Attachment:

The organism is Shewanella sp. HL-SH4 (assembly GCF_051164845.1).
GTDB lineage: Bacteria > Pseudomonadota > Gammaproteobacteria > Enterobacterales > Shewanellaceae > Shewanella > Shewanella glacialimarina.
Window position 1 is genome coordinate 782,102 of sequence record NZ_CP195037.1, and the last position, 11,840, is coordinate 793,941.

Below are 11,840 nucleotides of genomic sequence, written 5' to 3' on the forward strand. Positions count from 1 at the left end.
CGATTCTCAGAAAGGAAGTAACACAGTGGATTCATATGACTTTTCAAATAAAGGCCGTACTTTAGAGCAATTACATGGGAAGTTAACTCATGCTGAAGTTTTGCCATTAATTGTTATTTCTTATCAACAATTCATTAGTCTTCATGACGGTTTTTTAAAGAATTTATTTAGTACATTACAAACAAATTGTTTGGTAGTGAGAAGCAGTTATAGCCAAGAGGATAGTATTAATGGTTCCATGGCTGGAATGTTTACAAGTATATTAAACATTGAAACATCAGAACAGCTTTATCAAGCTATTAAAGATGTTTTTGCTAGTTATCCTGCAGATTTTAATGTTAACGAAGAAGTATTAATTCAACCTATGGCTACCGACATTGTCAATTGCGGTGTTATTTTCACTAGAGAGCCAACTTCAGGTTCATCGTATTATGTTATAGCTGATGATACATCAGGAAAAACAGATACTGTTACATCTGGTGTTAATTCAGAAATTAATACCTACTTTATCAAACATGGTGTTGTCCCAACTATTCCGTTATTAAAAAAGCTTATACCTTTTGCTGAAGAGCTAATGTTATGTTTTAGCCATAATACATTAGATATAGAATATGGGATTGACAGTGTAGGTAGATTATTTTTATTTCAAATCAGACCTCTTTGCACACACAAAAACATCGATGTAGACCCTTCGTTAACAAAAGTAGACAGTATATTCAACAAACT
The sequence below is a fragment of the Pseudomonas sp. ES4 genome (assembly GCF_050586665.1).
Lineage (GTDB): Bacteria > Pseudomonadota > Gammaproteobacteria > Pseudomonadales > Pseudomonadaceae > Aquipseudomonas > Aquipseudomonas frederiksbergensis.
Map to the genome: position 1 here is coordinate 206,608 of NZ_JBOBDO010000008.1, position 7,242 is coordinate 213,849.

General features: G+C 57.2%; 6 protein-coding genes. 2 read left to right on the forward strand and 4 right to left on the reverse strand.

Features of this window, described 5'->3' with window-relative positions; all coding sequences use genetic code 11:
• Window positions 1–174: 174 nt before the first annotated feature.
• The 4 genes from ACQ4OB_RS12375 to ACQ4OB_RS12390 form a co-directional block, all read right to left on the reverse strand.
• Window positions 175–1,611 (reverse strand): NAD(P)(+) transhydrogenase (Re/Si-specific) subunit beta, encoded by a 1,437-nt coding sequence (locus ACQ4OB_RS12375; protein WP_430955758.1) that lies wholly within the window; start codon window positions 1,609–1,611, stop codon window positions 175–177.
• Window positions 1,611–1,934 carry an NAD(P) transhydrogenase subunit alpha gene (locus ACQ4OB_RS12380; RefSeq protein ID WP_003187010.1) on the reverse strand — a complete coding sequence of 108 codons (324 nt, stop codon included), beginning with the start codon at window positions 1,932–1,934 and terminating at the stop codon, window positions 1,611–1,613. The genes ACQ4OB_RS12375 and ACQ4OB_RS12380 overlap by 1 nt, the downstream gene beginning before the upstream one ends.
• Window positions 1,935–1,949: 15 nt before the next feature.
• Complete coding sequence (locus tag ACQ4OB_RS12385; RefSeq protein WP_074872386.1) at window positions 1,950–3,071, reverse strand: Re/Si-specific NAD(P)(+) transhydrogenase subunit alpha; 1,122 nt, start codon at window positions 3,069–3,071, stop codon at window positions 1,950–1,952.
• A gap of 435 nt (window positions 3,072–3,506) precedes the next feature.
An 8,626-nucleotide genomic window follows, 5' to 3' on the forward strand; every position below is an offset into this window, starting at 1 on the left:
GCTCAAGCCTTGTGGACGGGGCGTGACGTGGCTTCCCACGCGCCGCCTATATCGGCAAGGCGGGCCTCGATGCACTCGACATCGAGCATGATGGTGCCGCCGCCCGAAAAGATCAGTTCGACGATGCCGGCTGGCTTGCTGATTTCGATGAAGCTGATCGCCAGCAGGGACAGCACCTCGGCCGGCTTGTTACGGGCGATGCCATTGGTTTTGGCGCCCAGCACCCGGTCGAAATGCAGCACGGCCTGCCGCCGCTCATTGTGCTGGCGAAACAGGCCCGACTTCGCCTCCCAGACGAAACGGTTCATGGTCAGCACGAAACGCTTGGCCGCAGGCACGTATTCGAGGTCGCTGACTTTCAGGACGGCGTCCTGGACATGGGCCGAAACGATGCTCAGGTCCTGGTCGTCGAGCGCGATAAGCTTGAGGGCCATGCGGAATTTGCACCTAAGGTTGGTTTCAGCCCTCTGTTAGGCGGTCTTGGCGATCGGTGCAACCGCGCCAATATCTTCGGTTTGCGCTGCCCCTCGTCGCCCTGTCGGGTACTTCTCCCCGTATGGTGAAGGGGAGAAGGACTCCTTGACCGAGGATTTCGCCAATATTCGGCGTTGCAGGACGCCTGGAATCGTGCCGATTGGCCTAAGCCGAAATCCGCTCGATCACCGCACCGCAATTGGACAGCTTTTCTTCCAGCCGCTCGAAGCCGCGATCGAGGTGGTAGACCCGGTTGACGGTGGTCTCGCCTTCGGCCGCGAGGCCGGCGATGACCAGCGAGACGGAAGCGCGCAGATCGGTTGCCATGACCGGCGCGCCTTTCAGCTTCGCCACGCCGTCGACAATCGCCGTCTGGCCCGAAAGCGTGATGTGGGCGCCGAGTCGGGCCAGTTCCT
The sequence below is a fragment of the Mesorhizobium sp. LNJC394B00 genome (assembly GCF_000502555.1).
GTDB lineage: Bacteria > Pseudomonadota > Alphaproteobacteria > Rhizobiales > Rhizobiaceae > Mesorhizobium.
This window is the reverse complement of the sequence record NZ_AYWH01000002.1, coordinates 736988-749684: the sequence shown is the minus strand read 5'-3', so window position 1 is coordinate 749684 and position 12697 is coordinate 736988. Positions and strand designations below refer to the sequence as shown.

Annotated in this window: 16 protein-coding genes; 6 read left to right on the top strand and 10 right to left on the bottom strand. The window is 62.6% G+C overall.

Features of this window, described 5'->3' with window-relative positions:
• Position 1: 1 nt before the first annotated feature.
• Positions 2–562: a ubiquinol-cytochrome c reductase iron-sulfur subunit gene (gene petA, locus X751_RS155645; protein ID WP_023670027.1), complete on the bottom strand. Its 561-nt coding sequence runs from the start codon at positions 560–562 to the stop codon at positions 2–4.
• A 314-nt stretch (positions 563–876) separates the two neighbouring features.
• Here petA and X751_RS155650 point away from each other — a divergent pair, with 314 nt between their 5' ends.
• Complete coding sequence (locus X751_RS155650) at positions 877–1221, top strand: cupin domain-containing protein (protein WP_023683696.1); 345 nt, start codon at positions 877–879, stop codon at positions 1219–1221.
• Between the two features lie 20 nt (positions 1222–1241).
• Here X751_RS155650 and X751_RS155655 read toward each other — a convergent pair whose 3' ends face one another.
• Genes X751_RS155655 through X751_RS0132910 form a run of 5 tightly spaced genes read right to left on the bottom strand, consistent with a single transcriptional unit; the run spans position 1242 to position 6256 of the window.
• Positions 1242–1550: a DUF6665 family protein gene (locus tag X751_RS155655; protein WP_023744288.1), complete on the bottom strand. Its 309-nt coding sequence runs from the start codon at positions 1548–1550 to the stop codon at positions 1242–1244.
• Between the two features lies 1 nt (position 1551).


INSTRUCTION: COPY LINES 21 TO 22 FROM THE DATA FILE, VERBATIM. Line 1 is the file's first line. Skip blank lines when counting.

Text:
GTDB lineage: Bacteria > Pseudomonadota > Alphaproteobacteria > Rhizobiales > Rhizobiaceae > Mesorhizobium.
This window is the reverse complement of the sequence record NZ_AYWH01000002.1, coordinates 736988-749684: the sequence shown is the minus strand read 5'-3', so window position 1 is coordinate 749684 and position 12697 is coordinate 736988. Positions and strand designations below refer to the sequence as shown.